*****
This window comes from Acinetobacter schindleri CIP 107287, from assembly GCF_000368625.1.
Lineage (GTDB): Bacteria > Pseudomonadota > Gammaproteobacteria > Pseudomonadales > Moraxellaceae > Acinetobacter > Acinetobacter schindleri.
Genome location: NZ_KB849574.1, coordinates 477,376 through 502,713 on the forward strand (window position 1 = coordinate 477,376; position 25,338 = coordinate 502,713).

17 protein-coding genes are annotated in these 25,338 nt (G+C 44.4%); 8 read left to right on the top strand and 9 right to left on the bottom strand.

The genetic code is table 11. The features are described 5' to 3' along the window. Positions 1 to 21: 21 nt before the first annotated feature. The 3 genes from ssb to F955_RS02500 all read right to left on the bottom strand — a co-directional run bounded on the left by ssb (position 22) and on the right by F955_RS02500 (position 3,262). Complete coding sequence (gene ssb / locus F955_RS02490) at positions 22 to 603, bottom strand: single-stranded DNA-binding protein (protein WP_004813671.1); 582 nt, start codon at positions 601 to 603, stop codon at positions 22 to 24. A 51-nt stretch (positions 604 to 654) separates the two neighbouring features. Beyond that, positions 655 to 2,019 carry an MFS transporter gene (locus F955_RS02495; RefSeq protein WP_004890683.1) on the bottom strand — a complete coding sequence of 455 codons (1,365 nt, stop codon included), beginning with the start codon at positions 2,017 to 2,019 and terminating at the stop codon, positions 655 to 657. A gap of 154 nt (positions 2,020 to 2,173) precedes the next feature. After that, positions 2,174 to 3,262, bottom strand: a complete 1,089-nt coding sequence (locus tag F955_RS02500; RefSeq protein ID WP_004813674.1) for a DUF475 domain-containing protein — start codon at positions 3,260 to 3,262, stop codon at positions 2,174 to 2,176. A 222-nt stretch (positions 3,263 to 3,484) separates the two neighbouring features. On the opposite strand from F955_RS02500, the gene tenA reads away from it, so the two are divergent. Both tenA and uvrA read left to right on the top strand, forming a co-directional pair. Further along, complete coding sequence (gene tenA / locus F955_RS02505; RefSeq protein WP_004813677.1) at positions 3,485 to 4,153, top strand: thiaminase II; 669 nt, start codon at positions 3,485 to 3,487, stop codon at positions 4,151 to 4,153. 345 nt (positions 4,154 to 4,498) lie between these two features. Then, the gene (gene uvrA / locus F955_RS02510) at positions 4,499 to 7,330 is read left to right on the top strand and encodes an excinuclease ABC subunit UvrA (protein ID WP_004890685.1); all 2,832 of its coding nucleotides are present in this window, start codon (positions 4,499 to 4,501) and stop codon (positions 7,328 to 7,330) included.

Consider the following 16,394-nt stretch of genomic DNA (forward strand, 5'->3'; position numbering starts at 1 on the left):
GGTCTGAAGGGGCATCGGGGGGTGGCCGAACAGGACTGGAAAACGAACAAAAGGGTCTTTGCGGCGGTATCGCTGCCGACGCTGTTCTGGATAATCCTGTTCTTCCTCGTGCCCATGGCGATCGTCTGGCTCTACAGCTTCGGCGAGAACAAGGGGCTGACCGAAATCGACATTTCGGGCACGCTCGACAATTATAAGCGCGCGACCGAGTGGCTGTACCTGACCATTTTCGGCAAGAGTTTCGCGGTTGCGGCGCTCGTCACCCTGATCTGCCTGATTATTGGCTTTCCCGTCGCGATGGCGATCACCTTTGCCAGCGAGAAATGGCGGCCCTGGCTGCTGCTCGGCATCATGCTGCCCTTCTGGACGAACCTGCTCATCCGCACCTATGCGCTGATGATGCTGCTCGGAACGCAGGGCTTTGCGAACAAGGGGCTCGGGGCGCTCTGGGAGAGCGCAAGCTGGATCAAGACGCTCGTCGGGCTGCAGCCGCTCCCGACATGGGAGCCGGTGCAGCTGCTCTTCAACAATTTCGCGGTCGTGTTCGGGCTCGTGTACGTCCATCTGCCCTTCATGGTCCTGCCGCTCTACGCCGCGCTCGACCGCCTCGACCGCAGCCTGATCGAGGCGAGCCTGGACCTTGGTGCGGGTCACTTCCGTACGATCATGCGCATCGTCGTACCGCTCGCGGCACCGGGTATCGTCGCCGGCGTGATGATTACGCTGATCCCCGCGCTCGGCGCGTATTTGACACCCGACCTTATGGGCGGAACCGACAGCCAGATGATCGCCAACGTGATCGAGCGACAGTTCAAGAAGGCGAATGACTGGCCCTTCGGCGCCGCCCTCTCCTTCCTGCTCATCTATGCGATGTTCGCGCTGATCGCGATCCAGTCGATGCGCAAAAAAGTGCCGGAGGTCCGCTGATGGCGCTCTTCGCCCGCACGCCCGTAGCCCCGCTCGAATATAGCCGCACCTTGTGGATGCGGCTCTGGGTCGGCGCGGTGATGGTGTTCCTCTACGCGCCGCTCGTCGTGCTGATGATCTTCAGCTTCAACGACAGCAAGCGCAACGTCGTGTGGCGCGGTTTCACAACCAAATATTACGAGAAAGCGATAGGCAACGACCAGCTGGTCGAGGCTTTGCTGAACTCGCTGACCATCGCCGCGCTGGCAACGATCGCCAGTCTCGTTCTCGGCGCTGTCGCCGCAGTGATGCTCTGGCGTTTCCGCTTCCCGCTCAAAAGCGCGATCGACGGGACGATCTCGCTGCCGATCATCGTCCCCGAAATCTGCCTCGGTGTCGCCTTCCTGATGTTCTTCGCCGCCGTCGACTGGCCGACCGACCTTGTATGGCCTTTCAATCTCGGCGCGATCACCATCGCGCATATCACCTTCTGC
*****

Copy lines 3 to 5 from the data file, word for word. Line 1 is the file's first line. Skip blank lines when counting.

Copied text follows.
Genome location: NZ_KB849574.1, coordinates 477,376 through 502,713 on the forward strand (window position 1 = coordinate 477,376; position 25,338 = coordinate 502,713).

17 protein-coding genes are annotated in these 25,338 nt (G+C 44.4%); 8 read left to right on the top strand and 9 right to left on the bottom strand.

The genetic code is table 11. The features are described 5' to 3' along the window. Positions 1 to 21: 21 nt before the first annotated feature. The 3 genes from ssb to F955_RS02500 all read right to left on the bottom strand — a co-directional run bounded on the left by ssb (position 22) and on the right by F955_RS02500 (position 3,262). Complete coding sequence (gene ssb / locus F955_RS02490) at positions 22 to 603, bottom strand: single-stranded DNA-binding protein (protein WP_004813671.1); 582 nt, start codon at positions 601 to 603, stop codon at positions 22 to 24. A 51-nt stretch (positions 604 to 654) separates the two neighbouring features. Beyond that, positions 655 to 2,019 carry an MFS transporter gene (locus F955_RS02495; RefSeq protein WP_004890683.1) on the bottom strand — a complete coding sequence of 455 codons (1,365 nt, stop codon included), beginning with the start codon at positions 2,017 to 2,019 and terminating at the stop codon, positions 655 to 657. A gap of 154 nt (positions 2,020 to 2,173) precedes the next feature. After that, positions 2,174 to 3,262, bottom strand: a complete 1,089-nt coding sequence (locus tag F955_RS02500; RefSeq protein ID WP_004813674.1) for a DUF475 domain-containing protein — start codon at positions 3,260 to 3,262, stop codon at positions 2,174 to 2,176. A 222-nt stretch (positions 3,263 to 3,484) separates the two neighbouring features. On the opposite strand from F955_RS02500, the gene tenA reads away from it, so the two are divergent. Both tenA and uvrA read left to right on the top strand, forming a co-directional pair. Further along, complete coding sequence (gene tenA / locus F955_RS02505; RefSeq protein WP_004813677.1) at positions 3,485 to 4,153, top strand: thiaminase II; 669 nt, start codon at positions 3,485 to 3,487, stop codon at positions 4,151 to 4,153. 345 nt (positions 4,154 to 4,498) lie between these two features. Then, the gene (gene uvrA / locus F955_RS02510) at positions 4,499 to 7,330 is read left to right on the top strand and encodes an excinuclease ABC subunit UvrA (protein ID WP_004890685.1); all 2,832 of its coding nucleotides are present in this window, start codon (positions 4,499 to 4,501) and stop codon (positions 7,328 to 7,330) included.